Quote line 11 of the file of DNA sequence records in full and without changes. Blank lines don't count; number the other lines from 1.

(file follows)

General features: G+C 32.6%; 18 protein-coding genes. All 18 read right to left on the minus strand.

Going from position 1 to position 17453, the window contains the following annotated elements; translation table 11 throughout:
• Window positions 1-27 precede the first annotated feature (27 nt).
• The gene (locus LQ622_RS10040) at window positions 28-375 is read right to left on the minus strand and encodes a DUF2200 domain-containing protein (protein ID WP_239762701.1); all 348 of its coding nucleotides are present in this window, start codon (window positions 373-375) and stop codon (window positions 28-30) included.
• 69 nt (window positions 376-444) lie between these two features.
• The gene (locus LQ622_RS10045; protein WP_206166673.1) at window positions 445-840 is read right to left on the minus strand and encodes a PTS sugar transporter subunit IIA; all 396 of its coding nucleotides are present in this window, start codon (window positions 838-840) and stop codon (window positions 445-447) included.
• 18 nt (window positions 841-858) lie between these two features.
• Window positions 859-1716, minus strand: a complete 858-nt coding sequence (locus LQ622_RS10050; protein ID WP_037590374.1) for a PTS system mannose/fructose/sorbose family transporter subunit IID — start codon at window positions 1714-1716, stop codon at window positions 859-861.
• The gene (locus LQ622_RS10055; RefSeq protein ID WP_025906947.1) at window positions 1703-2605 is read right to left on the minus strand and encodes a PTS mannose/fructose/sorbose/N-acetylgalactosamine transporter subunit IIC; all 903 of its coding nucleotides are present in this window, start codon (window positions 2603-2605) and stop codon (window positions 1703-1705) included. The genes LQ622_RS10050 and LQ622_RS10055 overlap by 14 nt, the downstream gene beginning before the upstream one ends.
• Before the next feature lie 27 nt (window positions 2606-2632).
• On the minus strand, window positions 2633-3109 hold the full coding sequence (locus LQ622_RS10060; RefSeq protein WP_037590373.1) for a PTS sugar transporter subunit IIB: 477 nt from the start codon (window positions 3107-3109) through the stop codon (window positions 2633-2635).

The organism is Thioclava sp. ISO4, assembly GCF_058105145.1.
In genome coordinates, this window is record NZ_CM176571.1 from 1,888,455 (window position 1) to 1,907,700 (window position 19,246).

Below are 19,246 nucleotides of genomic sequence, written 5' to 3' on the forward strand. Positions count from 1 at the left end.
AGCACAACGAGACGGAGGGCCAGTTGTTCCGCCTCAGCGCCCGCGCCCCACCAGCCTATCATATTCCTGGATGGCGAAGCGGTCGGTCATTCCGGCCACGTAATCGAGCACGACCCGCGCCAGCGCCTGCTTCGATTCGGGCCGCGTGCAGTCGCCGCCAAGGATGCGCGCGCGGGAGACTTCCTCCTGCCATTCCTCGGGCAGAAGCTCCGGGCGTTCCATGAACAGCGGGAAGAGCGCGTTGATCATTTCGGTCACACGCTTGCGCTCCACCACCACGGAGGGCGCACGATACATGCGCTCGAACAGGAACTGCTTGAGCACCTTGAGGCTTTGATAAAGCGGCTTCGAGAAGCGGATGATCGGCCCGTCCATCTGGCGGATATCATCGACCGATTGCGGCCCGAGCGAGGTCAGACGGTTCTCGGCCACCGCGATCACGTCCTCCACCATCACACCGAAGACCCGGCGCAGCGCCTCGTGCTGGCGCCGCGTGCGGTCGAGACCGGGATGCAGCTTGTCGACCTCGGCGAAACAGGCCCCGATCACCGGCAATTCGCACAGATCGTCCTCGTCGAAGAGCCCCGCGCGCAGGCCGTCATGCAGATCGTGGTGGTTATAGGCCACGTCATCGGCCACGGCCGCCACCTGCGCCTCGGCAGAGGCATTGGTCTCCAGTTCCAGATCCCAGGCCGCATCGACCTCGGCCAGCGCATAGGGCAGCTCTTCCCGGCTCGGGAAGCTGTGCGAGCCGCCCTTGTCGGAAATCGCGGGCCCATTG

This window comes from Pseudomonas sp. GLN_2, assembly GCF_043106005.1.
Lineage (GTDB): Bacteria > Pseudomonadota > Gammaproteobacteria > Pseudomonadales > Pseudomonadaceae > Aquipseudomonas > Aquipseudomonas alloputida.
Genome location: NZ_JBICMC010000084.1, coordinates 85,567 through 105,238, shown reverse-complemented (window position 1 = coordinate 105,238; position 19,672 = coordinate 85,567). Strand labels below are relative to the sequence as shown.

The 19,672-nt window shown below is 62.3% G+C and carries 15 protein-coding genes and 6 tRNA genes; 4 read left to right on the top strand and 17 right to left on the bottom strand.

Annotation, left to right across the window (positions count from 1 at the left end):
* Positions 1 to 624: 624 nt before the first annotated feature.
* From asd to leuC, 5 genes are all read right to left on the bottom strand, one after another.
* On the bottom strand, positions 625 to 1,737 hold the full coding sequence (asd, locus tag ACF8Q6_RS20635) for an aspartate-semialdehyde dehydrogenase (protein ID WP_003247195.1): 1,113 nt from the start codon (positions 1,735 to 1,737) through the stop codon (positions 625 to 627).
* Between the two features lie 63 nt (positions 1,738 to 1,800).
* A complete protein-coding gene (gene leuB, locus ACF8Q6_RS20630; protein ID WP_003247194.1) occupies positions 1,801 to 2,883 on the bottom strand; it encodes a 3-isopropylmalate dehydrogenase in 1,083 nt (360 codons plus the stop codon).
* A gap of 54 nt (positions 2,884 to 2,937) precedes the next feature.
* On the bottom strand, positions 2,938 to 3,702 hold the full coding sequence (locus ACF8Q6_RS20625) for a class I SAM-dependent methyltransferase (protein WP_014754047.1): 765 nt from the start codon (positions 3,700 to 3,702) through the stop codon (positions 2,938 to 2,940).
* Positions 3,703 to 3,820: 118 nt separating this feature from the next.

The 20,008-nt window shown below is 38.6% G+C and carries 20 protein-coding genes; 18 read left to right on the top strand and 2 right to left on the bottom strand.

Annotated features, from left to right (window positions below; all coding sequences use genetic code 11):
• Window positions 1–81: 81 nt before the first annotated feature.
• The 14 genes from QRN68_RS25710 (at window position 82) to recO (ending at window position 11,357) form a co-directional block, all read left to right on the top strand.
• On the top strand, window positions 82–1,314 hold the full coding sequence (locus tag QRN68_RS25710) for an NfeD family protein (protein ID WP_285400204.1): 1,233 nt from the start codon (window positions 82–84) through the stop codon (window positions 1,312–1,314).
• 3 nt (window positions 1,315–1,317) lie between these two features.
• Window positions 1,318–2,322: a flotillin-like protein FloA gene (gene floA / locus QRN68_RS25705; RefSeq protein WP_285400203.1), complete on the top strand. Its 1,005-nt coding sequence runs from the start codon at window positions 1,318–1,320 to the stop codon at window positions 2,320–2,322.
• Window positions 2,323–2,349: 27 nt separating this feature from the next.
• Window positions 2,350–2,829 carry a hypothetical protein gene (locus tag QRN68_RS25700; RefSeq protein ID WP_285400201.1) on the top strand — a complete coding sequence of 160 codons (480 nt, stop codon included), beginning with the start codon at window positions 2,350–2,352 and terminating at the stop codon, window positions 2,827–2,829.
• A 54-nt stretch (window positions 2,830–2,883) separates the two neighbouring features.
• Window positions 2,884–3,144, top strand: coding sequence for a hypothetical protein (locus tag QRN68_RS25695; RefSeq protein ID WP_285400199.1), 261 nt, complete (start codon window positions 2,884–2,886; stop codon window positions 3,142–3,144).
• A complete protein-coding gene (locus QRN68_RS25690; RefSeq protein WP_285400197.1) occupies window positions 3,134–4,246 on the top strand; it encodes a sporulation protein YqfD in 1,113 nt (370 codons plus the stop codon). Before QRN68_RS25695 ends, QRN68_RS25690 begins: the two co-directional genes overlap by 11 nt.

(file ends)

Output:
• On the minus strand, window positions 2633-3109 hold the full coding sequence (locus LQ622_RS10060; RefSeq protein WP_037590373.1) for a PTS sugar transporter subunit IIB: 477 nt from the start codon (window positions 3107-3109) through the stop codon (window positions 2633-2635).